Working with Japanese industry has been fascinating and rewarding – fascinating from a cultural perspective, and rewarding from the privilege of being able to work with and learn from a team of extremely capable engineers. Initially, we had communication difficulties, given the proprietary nature of many of the technologies that Mitsubishi has developed as well as an historic corporate culture that protects the inner workings of the company from outside parties.
Language can pose a challenge, but we’ve dealt with that by mutually deciding to hold most of our meetings in English, albeit often interspersed with brief technical discussions amongst the Mitsubishi engineers in Japanese. I reconcile myself to this imbalance by devoting time to a basic Japanese language course, with a focus on learning the politest forms of everyday phrases.
Given our geographical separation, most of our meetings are actually held remotely using video-conferencing technology, but we now recognize that video-conferencing can serve only as an adjunct to face-to-face meetings. We have learned the value of convening small meetings with few attendees, which can accomplish a great deal with little overhead and without the institutional barriers that can sometimes hinder open communication. We do still have formal technical reviews, but we’ve learned that these should be at the culmination of a lower-level sequence of dialogues.
A culinary and visual highlight of the day is the bento boxes that are kindly provided for lunch, with exquisite attention paid to presentation and taste. I’ve recently finished Matt Goulding’s quirky but thoroughly enjoyable Rice, Noodle, Fish: Deep Travels Through Japan's Food Culture, and one of the comments that sticks in my mind is how the majority of chefs would pick Japan as the one country they would like to live in if they had to choose. Back in Osaka, there is usually little time for anything other than work and sleep, but the town is located on the Osaka estuary, which is a beautiful place for a calming, contemplative walk. Along the river bank you come across golfers practicing their swing; perhaps the expanse of water either side around them focuses the mind to hit the ball straight.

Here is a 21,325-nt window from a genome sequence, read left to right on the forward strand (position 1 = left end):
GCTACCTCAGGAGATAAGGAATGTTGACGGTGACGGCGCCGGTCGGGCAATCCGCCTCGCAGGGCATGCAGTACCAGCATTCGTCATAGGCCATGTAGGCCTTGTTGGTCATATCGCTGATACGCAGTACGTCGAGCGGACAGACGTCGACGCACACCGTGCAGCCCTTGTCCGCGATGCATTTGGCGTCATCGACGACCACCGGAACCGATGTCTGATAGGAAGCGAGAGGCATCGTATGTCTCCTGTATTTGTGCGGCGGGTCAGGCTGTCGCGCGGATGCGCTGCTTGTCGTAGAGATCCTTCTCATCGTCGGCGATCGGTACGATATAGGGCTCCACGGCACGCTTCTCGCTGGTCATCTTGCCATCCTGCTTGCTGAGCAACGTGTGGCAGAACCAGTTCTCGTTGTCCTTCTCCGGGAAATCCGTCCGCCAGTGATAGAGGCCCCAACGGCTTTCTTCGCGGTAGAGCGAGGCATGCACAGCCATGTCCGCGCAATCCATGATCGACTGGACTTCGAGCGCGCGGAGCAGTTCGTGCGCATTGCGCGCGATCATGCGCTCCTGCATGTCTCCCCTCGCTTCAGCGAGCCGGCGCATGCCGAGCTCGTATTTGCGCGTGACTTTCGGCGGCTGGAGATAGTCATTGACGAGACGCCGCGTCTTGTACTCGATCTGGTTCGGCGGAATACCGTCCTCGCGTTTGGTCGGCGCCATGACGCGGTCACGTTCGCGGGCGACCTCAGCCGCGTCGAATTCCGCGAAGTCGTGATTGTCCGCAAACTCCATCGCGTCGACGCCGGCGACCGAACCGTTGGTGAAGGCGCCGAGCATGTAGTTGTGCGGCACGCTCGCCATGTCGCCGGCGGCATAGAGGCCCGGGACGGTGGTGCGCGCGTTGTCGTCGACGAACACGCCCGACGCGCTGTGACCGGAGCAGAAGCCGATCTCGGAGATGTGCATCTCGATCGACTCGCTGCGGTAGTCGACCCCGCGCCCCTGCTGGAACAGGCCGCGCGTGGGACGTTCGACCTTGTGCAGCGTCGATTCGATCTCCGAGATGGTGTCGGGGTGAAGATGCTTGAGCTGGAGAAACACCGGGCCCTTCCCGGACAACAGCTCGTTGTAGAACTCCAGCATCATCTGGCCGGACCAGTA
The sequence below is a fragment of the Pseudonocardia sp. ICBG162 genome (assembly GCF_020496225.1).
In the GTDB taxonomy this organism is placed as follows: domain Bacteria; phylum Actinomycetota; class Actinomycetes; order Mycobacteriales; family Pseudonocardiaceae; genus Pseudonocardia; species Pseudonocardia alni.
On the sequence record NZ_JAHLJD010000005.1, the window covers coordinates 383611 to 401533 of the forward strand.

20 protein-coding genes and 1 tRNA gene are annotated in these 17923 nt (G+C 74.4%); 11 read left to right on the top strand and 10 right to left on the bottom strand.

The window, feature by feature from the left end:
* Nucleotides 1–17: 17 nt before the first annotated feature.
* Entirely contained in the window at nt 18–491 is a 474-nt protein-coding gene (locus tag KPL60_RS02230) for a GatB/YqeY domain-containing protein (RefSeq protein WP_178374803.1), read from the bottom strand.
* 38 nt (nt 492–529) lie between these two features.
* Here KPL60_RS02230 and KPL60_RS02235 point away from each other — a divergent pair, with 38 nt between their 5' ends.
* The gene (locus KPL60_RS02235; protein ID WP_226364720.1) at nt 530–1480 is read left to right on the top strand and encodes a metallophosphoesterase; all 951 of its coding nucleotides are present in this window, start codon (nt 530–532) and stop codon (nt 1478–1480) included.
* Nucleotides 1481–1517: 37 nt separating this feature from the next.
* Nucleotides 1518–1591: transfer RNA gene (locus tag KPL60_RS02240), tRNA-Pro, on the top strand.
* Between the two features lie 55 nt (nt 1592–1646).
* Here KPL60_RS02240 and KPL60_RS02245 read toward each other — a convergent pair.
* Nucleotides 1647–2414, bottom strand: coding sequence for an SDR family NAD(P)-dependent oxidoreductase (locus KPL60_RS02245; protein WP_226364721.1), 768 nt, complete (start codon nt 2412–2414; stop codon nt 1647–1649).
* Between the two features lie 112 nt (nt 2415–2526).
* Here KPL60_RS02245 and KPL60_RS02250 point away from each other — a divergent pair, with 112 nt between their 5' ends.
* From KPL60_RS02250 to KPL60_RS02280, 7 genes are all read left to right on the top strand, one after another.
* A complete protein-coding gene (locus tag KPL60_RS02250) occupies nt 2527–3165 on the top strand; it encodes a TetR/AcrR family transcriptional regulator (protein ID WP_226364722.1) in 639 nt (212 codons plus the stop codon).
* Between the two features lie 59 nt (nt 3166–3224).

As is apparent, even the most fundamental aspects of the TMT require careful planning, almost to the point of obsession. We have to keep in mind the telescope’s overall mission while at the same time painstakingly outlining every detail and trying to anticipate every variable. It takes a certain fearlessness to even try to design and build something as complicated as this instrument. Doing so across geographic, political, cultural, and linguistic boundaries only compounds the complexities. Nevertheless, it is also what makes such an undertaking possible. Only when the people of the world cooperate with one another does such an immense goal become achievable.